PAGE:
GLOBAL DEFENSE MARKET
DSEI NEWS: U.K. Going All in to Boost Weapon Exports
Stew Magnuson photo
LONDON — Admitting that weapon exports have taken a backseat to domestic production in the past, the United Kingdom’s point man on defense procurement said Sept. 12 that the nation is going to “take an activist approach” to turn that around.
James Cartlidge, member of Parliament and minister for defense procurement, in a brief opening speech at the DSEI trade show in London announced a number of new initiatives that will lead to more weapon sales overseas.
“Exports won’t be an afterthought, but a part of our DNA,” he said. “We’re going to be unapologetic about the benefits of exports,” he added.
The ministry will reestablish a Defence Exports Inter-Ministerial Group to help pave the way for more overseas business, he said.
“Last year we sold 14 billion pounds worth of defense and security kit. But with the skill and talent at our disposal, I’m convinced we can even do better,” he said.
The United Kingdom will spend more than 50 billion pounds on defense for the first time and is committed to increasing that number until it reaches the 2.5 percent of GDP that NATO asks its members to do, “where fiscal conditions allow,” he said.
“It’s as much about prosperity as it is security,” he said, noting that weapon exports add up to high-tech jobs.
The ministry will identify key companies inside and outside the industrial base “and bring them closer to the fold” with the new Defence Suppliers Forum, he said. “They will not only get a foot in the door, they will have a seat at the table,” he said.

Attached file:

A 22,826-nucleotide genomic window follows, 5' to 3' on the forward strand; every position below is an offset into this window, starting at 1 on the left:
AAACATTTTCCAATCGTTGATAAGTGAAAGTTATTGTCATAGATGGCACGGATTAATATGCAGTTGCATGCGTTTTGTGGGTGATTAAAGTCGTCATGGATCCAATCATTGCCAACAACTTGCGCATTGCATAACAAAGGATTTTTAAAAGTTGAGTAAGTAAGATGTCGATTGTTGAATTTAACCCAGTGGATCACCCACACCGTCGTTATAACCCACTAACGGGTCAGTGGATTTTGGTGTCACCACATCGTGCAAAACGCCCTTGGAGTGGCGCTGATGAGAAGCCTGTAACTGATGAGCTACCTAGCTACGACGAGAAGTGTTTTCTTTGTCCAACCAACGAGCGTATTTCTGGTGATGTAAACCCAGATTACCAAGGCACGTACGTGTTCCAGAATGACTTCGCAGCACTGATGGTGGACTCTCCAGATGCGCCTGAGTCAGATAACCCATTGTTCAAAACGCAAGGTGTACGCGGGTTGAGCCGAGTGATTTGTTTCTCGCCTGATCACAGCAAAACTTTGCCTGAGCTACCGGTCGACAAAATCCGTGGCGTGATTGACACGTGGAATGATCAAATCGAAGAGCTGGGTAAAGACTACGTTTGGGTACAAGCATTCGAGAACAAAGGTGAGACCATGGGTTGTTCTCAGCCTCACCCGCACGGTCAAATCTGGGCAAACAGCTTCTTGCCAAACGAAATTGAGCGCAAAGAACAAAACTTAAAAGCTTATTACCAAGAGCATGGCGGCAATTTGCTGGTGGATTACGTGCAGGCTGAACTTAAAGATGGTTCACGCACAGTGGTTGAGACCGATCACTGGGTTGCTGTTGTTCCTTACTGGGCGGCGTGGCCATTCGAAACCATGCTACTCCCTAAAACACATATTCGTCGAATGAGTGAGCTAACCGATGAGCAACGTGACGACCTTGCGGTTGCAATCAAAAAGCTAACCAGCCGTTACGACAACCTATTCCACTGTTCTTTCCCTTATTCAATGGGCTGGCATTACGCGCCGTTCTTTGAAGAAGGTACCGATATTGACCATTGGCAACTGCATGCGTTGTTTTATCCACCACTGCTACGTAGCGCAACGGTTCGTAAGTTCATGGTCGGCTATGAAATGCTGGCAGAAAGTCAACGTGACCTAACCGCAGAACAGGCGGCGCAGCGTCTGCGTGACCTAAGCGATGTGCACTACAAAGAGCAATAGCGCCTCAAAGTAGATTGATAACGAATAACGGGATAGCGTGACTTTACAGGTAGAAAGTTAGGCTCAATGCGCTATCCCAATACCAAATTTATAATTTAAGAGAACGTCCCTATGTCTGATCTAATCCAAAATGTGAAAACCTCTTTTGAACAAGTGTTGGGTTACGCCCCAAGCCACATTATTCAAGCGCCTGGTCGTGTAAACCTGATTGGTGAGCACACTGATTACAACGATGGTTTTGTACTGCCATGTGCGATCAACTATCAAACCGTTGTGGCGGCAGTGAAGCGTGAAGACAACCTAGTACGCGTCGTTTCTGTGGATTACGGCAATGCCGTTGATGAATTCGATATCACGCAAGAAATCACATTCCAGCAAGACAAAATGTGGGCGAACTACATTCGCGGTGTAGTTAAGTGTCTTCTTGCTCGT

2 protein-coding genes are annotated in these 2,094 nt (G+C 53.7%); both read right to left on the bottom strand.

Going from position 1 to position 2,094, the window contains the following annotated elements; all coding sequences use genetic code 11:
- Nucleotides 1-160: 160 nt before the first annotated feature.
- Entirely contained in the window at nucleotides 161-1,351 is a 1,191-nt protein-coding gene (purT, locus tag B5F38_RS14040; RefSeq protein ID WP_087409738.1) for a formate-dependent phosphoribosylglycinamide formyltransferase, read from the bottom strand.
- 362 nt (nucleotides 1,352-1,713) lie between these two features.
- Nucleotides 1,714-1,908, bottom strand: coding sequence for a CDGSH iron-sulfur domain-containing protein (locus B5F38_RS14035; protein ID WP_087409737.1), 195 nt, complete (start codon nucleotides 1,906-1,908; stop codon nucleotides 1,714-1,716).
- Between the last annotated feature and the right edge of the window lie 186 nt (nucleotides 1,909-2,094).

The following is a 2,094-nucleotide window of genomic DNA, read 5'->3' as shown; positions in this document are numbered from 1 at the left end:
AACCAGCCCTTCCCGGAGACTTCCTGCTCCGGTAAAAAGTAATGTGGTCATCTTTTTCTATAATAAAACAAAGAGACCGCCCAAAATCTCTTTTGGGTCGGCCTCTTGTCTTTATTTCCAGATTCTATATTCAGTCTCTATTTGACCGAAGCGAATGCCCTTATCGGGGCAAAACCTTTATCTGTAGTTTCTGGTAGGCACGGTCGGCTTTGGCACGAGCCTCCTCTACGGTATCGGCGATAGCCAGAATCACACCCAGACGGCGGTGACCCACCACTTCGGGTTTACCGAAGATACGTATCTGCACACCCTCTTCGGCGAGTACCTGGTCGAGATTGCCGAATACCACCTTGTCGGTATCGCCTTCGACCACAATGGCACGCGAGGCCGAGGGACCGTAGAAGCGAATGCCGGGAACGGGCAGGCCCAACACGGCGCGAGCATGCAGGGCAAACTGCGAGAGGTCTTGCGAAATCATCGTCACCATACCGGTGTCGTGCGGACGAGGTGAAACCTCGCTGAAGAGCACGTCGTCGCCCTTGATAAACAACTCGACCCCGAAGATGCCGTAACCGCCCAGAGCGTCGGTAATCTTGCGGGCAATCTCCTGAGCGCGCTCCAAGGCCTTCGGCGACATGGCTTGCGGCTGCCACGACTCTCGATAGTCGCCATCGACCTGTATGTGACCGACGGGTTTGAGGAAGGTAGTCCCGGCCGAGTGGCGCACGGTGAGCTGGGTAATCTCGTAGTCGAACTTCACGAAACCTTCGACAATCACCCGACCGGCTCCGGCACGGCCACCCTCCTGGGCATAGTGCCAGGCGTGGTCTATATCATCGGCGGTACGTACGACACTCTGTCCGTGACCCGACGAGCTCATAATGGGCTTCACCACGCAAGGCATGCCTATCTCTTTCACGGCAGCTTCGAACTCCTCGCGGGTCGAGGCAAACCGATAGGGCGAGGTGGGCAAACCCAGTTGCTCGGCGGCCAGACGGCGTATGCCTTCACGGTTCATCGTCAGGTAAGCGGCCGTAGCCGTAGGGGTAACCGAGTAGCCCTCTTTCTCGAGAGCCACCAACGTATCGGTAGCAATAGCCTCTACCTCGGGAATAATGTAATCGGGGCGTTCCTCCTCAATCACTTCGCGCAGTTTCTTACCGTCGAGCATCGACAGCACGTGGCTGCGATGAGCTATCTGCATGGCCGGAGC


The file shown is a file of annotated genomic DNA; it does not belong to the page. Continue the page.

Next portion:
“As part of our new relationship, we’re making sure we provide our industry partners with a much clearer demand signal about our intensions, our planning assumptions and our evolving requirements,” he said.
That demand signal will allow industry to invest in skills and people, he said.
It will strengthen bilateral relations in order to make arms deals, he said. Cartlidge recently traveled to Poland to strengthen ties with its NATO ally. The two nations are in the early stages of developing the new 1.9 billion pound Common Anti-Air Modular Missile, the largest ever program funded between the two nations, a Ministry of Defence press release said.
He also announced that the nation was going to step up munitions production, namely 155mm artillery shells, 30mm medium caliber rounds and 5.56mm ammunition, with a 130 million pound investment in BAE Systems facilities, which is on top of a 280 million pounds announced in July.
The work will go to BAE facilities in Washington, Tyne and Wear, and Glascoed, South Wales, which will open new machining lines. The work will result in 200 more jobs in the two facilities, a BAE statement said.
The ministry will also release a “Uncrewed Systems Strategy” document in the coming months to help the nation’s armed forces move forward on robotics, Cartlidge said.